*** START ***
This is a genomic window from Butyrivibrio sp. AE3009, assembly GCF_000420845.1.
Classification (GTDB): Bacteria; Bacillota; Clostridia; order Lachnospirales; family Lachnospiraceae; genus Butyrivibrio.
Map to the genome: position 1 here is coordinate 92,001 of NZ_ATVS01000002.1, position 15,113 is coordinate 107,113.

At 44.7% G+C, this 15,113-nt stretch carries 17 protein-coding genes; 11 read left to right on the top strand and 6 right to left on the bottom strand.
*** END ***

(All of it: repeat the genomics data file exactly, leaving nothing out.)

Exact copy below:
This is a genomic window from Butyrivibrio sp. AE3009, assembly GCF_000420845.1.
Classification (GTDB): Bacteria; Bacillota; Clostridia; order Lachnospirales; family Lachnospiraceae; genus Butyrivibrio.
Map to the genome: position 1 here is coordinate 92,001 of NZ_ATVS01000002.1, position 15,113 is coordinate 107,113.

At 44.7% G+C, this 15,113-nt stretch carries 17 protein-coding genes; 11 read left to right on the top strand and 6 right to left on the bottom strand.